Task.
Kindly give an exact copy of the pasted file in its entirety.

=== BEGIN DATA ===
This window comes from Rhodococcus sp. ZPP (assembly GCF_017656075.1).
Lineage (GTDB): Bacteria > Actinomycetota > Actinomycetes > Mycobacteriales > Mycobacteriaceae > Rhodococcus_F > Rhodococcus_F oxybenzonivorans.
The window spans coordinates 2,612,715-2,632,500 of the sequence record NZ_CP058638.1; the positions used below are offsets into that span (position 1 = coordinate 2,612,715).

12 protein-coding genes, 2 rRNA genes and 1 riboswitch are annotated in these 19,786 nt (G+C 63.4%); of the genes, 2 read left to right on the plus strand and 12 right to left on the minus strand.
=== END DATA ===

This window comes from Rhodococcus sp. ZPP (assembly GCF_017656075.1).
Lineage (GTDB): Bacteria > Actinomycetota > Actinomycetes > Mycobacteriales > Mycobacteriaceae > Rhodococcus_F > Rhodococcus_F oxybenzonivorans.
The window spans coordinates 2,612,715-2,632,500 of the sequence record NZ_CP058638.1; the positions used below are offsets into that span (position 1 = coordinate 2,612,715).

12 protein-coding genes, 2 rRNA genes and 1 riboswitch are annotated in these 19,786 nt (G+C 63.4%); of the genes, 2 read left to right on the plus strand and 12 right to left on the minus strand.